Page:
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Rate this Site!: The Los Angeles Times

The <I>Los Angeles Times</I> Web site has news and photos, but it's definitely lacking the strong online presence it will need to compete in the Internet news trade. Kelly McKnight reviews the site, and we give you a chance to rate it for yourself.

Enterprises are launching "corporate portals," gateway sites that act as an entryway to both a company's Web presence and its intranet. In this column, Web consultant Kelly McKnight gives his opinion on a corporate portal, highlighting strengths and weaknesses that may translate to your company's Web presence. The following index provides an objective look at the site’s features.
Kelly’s thoughts on the Los Angeles Times Web site
Maybe it’s me, or it could be this is the third newspaper site I’ve reviewed in as many weeks, but the Los Angeles Times site is not as good as the New York Times or the WashingtonPost Web sites. I can’t put my finger on exactly why this is, but the other two had a more “newsy” feel to them.
In this Rate this Site series, Kelly McKnight has also reviewed two other major newspapers' Web sites. Check out these reviews, and be sure to Rate the Site! for yourself!


My best guess on why I feel this way probably has to do with both editorial content and the graphic layout of the sites.

I think the L.A. Times site is flat. There’s no excitement to it. It’s like they’re just giving in (“OK, OK. You want a Web site? We’ll give you a Web site.”).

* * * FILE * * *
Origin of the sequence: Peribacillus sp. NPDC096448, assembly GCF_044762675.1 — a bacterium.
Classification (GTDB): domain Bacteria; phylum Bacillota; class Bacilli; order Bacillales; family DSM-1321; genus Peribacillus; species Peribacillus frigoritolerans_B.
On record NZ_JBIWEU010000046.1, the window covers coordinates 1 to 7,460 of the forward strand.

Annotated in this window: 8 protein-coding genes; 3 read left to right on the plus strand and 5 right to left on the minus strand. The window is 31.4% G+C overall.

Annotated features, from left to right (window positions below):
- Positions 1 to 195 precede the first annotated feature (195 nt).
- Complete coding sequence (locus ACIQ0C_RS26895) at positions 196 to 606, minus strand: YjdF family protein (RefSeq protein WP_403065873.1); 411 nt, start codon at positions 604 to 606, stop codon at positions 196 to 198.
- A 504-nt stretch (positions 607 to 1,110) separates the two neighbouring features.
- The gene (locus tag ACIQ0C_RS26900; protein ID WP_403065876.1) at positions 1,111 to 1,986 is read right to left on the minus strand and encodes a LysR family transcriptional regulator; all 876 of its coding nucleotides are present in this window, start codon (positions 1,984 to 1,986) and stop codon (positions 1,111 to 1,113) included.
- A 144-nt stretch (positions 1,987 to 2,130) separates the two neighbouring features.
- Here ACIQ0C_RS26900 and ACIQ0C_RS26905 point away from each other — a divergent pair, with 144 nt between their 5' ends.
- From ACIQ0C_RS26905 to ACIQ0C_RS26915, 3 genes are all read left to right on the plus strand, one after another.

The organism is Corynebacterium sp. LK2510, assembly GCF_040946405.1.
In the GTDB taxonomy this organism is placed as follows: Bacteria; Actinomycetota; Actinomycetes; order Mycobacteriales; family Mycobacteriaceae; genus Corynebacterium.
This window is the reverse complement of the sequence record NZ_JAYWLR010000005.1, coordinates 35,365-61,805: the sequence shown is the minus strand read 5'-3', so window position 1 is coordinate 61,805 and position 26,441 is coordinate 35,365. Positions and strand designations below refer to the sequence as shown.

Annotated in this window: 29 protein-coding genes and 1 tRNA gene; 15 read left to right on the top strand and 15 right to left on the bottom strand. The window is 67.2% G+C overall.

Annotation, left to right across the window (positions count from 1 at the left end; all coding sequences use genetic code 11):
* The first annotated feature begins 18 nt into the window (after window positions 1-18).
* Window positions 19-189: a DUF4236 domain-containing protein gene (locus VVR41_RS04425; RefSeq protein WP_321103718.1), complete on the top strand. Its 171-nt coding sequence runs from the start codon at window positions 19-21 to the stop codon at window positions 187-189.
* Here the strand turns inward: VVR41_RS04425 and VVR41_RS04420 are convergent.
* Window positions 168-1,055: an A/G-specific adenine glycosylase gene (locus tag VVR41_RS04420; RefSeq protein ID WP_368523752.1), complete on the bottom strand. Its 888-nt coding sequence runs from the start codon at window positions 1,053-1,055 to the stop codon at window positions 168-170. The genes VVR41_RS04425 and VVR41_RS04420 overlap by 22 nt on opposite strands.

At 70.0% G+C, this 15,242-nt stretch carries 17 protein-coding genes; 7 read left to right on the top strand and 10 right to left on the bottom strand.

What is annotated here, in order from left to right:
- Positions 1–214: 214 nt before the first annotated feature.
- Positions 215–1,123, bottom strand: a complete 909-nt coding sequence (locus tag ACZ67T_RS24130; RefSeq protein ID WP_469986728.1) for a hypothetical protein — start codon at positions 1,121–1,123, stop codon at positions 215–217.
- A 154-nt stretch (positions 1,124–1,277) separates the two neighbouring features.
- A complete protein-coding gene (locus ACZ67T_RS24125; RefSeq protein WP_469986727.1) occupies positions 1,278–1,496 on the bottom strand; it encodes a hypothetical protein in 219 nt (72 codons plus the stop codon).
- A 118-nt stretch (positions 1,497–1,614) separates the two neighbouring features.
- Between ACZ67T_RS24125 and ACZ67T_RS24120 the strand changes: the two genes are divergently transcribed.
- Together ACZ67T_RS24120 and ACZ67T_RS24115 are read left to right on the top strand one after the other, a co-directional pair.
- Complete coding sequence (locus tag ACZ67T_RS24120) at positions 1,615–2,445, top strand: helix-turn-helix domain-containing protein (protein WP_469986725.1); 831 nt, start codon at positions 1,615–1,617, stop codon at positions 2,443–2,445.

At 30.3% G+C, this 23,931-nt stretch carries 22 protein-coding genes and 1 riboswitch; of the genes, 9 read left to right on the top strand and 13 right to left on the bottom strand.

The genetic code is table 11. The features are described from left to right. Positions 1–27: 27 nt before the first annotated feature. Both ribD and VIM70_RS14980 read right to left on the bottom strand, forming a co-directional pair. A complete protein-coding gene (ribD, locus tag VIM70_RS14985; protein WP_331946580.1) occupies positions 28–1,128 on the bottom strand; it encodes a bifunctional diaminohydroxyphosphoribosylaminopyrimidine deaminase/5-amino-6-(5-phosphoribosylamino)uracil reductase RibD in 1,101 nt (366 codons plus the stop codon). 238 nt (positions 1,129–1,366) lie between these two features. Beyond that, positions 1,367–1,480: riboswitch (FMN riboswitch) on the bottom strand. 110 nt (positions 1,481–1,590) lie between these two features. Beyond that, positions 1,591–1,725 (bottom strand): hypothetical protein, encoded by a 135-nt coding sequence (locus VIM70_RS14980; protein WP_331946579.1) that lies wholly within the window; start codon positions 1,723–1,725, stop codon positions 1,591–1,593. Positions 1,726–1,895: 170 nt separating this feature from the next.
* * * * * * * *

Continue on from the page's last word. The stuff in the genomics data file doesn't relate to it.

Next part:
Don’t get me wrong; the surface stuff is there. The stories and color photos exist, but there’s a definite lack of style.

There’s nothing new here, and there’s a real lack of interaction. I’ve seen research saying that the Web is really tearing into newspaper readership, but the L.A. Times doesn’t seem too concerned about it (if their Web site is any indication).

Listen, I’m not saying they should turn it into the National Enquirer, but come on. How about some features like an online crossword puzzle? Any chance of a columnists’ chat room? Could I place my classified ad myself? Hey, I usually get paid for giving advice like this, so I’m going to quit now while I’m ahead.

The verdict
Instead of making the Web work like a print medium, it should be the other way around. When the L.A. Times figures out that the Web isn’t going away, they will get the picture, too.

What’s black and white and read all over? Not the L.A. Times' Web site, in my humble opinion.

Kelly McKnight is a principal of Via Internet Studio , a consulting firm that specializes in corporate Web site design, Internet marketing, and e-commerce. You can reach Kelly by e-mailhere .



Now it’s your turn to review the Los AngelesTimes Web site. Just click on Rate this Site! and you can help separate the good from the bad from the ugly. It only takes a minute or two to complete your rating, so don’t waste any more time—rate this site now! For Kelly’s rating, scroll below and click to page two.


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